A vision like this suited John well in his lonely exile. The last of the apostles; the sorrowful survivor of a whole generation of loved ones, most of whom had died the martyr's death; persecuted for his Lord's sake,—how cheering for him to be thus reminded that He, for whose sake he suffers, is the glorious One! It suited no less the seven Churches to whom he wrote,—sustaining them in their sufferings, rousing them from their sloth, and rebuking them for their loss of first love and early faith. It suits us no less in these last days. We need to be reminded of the glory of Him whom we are following. It will comfort us in tribulation; it will shame us out of unfaithfulness; it will nerve us for battle and for toil; it will quicken, and invigorate, and purify.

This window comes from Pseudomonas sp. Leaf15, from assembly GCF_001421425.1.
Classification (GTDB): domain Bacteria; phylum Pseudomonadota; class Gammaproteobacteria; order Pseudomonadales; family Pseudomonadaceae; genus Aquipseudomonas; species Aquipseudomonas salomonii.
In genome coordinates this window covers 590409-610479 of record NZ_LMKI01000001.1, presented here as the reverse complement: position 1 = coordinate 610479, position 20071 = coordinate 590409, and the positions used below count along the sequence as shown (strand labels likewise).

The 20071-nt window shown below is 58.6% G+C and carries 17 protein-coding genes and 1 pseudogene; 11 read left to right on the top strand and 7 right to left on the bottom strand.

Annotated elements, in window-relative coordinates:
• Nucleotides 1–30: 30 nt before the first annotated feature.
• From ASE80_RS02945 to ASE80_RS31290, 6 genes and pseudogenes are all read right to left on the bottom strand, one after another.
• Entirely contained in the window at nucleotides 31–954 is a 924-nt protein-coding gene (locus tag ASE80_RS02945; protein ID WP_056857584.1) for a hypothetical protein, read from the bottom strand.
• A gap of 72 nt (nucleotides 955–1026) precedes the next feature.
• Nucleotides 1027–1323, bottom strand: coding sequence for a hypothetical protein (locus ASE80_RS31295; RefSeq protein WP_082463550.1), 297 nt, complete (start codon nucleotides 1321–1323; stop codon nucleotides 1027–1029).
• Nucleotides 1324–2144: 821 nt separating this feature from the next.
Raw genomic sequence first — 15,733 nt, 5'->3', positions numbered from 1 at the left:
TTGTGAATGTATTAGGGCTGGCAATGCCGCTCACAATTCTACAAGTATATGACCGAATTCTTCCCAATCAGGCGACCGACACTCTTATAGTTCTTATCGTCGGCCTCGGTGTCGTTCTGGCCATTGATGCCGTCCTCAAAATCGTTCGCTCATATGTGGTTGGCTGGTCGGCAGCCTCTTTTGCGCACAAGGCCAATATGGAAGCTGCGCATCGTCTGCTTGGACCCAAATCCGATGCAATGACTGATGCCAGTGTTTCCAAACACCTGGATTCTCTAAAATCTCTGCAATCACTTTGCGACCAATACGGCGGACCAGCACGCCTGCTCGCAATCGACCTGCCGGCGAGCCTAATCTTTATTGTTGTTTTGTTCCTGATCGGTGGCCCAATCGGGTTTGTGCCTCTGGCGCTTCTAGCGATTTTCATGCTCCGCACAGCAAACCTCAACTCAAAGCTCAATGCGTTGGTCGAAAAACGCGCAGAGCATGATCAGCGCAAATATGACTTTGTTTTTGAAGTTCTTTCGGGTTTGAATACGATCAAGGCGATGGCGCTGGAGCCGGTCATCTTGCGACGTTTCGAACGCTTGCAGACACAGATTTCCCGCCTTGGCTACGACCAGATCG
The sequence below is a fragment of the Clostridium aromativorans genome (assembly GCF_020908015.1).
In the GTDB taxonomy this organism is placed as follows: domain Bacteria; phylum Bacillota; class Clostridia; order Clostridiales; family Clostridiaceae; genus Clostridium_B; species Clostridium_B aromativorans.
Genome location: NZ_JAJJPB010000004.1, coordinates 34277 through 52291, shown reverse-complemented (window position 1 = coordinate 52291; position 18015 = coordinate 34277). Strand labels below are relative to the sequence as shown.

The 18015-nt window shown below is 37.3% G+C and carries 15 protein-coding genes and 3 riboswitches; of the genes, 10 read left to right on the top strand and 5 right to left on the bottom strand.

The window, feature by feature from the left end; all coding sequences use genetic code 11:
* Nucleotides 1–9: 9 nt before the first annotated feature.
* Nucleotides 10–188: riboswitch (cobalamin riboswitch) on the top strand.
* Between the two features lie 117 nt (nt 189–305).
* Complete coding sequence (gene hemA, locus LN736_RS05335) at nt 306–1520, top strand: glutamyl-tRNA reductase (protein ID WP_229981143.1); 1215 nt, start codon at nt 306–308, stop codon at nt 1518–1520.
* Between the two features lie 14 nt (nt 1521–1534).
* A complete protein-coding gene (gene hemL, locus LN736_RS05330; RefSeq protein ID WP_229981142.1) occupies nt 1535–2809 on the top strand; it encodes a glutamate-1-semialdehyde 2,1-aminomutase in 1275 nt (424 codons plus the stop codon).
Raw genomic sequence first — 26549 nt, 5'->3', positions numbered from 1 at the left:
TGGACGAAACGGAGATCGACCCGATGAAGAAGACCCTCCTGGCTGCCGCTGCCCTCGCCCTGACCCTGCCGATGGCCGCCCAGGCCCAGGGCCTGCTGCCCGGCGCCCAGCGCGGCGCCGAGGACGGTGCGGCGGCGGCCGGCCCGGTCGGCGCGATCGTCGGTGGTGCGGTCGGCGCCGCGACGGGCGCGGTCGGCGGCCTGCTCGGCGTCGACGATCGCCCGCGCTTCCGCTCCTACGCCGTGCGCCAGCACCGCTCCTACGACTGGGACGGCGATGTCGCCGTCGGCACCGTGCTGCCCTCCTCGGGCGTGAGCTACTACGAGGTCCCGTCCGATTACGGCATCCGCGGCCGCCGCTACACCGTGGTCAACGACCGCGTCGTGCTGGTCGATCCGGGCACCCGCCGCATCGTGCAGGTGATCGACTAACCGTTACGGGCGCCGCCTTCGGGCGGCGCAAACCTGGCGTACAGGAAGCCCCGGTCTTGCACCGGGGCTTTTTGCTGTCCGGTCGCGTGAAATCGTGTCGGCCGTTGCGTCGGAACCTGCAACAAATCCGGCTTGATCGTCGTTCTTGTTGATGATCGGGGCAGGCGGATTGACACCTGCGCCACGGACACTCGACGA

II. The apostle's alarm.—'I fell at His feet as one dead.' Like to this was the effect of Isaiah's vision: 'Then and I, Woe is me! For I am undone; because I am a man of unclean lips' (Isaiah 6:5). Like to this was the effect of Ezekiel's vision, when he 'fell on his face' at 'the appearance of the likeness of the glory of the Lord' (Ezekiel 1:28). Still more like to this was the effect of Daniel's vision, when not only 'a great quaking fell upon the men that were with him, so that they fled to hide themselves,' but he himself 'retained no strength,' and his 'comeliness was turned into corruption' (Daniel 10:7,8). Not unlike to this was the appearance of the angel to Zechariahs in the temple, of which it is said, that 'when Zechariahs saw him, he was troubled, and fear fell upon him' (Luke 1:12). In the case, too, of the Bethlehem shepherds, the effect was similar: 'The glory of the Lord shone round about them, and they were sore afraid' (Luke 2:9). But the transfiguration vision was the likest to this of the Revelation, both because John himself was there, and Jesus had there put on the heavenly glory in all its radiance. It is said that, when the disciples saw and heart it, 'they fell on their face, and were sore afraid' (Matthew 17:6).